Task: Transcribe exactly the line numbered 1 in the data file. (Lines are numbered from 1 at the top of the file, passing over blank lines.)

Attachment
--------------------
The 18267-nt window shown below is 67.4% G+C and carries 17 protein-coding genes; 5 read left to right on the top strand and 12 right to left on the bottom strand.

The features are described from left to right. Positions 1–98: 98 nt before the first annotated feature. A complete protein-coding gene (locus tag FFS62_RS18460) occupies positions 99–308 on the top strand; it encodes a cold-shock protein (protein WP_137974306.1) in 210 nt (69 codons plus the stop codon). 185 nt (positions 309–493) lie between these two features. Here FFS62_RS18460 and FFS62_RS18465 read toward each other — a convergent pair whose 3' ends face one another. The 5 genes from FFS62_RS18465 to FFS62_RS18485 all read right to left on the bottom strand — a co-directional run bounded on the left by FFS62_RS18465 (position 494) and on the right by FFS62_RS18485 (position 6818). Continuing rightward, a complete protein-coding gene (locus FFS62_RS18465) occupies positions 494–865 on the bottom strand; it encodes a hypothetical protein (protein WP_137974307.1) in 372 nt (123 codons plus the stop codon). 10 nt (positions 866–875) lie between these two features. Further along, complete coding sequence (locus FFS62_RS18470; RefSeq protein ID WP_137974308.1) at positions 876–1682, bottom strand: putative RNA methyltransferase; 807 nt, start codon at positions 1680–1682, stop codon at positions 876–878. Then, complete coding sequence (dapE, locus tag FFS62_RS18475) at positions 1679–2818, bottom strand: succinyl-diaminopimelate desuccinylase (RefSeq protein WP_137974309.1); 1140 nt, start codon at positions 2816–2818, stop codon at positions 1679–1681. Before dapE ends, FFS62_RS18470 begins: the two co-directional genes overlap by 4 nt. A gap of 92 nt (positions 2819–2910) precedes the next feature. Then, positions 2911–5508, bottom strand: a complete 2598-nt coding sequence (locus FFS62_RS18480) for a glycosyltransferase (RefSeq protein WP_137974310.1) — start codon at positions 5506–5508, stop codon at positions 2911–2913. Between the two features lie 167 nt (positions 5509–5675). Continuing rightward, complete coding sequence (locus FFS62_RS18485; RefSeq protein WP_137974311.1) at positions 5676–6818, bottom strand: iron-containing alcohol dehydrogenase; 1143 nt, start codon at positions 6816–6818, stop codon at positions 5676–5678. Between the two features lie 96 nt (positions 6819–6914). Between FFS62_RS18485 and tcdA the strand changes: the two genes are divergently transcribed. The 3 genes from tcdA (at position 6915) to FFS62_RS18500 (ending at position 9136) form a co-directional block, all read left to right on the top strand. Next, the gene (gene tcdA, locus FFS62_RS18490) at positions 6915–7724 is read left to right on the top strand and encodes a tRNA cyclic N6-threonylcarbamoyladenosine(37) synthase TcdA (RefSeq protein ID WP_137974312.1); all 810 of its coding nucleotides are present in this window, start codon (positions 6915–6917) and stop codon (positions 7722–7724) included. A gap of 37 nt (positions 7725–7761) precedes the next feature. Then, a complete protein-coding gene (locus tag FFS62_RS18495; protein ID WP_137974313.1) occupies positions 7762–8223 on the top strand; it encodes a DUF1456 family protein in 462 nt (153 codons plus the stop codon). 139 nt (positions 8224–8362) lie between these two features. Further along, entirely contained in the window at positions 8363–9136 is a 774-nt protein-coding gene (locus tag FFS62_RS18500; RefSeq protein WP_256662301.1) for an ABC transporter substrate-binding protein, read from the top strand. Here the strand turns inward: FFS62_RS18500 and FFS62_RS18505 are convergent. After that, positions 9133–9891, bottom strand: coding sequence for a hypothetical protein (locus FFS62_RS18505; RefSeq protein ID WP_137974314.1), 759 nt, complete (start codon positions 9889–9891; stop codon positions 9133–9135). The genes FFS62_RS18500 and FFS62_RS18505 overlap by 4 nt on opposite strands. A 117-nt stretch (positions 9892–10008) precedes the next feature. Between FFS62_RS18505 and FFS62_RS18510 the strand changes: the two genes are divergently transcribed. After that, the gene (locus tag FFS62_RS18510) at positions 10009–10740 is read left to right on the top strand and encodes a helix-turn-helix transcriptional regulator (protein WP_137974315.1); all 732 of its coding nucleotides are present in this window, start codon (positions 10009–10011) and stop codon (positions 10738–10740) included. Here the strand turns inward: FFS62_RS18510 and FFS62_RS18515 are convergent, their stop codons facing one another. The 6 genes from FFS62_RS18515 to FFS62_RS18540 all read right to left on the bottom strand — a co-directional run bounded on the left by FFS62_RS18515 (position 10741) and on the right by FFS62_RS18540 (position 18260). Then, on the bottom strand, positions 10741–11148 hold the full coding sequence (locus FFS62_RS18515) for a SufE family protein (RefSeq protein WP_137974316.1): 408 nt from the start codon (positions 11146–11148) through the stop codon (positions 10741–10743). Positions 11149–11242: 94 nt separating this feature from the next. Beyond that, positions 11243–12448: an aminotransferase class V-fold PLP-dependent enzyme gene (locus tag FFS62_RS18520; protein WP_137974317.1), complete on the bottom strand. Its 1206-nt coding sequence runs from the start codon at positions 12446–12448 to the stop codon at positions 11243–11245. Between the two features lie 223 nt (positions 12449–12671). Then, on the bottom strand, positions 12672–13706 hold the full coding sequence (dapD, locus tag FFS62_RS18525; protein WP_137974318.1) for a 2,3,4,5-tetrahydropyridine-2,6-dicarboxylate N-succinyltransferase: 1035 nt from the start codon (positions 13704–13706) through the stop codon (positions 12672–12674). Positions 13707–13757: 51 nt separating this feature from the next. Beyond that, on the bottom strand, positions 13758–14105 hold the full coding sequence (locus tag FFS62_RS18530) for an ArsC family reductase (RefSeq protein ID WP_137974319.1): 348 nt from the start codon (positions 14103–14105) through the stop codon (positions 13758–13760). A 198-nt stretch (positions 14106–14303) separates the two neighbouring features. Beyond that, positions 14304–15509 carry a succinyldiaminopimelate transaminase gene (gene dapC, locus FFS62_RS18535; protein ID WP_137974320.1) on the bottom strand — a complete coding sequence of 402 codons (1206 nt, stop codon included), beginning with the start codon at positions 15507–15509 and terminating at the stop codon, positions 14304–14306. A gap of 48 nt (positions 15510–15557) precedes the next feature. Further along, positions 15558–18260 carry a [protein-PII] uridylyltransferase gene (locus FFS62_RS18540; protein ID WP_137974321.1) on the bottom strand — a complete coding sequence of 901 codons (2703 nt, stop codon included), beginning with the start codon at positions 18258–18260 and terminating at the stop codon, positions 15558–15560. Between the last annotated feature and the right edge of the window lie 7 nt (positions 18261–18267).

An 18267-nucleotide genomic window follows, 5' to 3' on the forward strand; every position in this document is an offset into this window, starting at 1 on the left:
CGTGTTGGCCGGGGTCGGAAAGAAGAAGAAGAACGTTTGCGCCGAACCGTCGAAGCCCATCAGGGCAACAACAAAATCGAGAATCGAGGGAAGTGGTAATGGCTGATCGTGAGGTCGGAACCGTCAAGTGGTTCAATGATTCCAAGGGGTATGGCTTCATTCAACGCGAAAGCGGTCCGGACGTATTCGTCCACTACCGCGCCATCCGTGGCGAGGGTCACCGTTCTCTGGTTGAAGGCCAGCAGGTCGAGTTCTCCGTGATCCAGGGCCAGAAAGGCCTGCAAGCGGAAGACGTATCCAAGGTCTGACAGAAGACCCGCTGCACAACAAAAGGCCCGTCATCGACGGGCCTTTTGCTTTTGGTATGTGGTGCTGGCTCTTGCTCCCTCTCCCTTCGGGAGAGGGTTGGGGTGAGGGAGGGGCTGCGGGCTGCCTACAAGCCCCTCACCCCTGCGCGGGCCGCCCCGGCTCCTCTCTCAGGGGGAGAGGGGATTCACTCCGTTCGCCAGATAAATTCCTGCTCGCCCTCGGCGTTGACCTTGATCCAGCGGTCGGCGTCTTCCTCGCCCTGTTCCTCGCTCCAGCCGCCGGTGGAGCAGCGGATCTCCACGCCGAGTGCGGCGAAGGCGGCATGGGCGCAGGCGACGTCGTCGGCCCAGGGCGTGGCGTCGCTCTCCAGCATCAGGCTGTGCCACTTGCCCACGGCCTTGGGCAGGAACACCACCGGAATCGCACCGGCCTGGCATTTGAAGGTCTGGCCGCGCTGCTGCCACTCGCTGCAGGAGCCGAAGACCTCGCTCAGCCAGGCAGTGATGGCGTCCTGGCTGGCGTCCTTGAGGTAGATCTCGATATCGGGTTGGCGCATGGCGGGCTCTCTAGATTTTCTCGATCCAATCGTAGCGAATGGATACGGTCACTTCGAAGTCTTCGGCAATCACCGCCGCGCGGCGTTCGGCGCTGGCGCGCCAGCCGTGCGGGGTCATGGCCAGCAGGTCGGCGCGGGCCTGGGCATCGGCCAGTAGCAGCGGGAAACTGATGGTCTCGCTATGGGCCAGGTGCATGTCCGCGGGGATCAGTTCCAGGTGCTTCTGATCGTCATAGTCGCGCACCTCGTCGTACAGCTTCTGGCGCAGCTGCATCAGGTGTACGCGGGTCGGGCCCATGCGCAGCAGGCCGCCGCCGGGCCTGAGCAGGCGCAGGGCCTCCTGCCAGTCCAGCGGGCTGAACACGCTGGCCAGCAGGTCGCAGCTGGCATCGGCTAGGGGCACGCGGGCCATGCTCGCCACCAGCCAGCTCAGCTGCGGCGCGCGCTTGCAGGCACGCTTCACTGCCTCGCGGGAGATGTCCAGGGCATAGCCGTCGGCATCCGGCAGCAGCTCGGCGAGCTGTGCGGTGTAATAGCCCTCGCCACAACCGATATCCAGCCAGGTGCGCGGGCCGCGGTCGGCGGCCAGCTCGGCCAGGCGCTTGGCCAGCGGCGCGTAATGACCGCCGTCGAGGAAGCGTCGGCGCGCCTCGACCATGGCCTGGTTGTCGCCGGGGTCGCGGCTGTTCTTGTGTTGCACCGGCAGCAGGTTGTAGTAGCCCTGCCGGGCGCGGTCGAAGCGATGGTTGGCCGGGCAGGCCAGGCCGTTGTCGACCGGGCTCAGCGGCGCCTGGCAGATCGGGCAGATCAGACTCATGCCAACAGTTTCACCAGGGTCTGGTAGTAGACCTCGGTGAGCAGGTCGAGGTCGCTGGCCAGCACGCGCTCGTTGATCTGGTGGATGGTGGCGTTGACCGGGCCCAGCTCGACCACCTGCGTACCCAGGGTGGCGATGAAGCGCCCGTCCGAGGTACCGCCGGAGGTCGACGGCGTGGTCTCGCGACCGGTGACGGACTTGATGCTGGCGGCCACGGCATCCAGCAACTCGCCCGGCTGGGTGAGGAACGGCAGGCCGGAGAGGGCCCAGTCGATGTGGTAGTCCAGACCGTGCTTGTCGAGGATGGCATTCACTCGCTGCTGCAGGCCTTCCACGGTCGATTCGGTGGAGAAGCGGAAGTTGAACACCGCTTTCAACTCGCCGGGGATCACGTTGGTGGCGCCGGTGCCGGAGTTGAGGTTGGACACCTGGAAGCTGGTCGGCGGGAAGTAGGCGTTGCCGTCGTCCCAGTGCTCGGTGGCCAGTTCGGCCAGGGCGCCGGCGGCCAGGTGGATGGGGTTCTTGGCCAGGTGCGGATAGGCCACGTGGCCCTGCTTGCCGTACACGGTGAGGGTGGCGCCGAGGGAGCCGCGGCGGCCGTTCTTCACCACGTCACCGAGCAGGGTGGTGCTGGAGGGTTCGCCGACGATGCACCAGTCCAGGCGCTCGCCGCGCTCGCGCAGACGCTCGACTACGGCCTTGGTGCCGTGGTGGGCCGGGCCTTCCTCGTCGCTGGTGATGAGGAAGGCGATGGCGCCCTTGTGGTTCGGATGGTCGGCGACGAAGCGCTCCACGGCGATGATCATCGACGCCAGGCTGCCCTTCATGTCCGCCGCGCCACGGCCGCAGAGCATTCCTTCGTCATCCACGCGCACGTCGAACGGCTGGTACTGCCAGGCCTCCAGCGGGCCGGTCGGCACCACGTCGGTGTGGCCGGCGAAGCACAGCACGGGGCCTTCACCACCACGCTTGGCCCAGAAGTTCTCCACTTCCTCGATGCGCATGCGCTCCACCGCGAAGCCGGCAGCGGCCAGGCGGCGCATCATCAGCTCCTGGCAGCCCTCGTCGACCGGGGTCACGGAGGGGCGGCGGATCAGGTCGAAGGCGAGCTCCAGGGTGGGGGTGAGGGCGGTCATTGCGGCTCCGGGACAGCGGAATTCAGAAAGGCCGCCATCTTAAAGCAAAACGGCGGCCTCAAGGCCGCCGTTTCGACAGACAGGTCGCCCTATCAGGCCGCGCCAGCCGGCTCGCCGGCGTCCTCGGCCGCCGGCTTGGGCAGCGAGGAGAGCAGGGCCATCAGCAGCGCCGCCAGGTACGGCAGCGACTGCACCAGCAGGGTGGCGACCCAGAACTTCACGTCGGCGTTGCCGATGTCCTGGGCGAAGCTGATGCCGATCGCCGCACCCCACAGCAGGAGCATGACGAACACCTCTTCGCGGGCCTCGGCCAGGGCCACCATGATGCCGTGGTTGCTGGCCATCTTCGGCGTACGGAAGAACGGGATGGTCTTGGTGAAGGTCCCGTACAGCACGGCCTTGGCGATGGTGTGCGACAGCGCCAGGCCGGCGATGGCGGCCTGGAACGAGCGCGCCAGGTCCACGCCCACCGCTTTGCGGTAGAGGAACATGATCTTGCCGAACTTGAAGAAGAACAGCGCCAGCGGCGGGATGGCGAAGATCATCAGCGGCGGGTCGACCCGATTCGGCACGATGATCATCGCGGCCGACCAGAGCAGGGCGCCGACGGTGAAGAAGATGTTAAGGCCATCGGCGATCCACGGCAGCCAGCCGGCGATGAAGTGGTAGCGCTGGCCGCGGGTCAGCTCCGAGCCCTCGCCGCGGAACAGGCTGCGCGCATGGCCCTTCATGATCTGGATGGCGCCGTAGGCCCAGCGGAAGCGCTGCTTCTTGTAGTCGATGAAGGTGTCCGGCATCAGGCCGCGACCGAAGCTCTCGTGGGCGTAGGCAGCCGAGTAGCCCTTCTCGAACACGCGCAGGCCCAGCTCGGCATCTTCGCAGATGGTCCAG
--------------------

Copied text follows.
The 18267-nt window shown below is 67.4% G+C and carries 17 protein-coding genes; 5 read left to right on the top strand and 12 right to left on the bottom strand.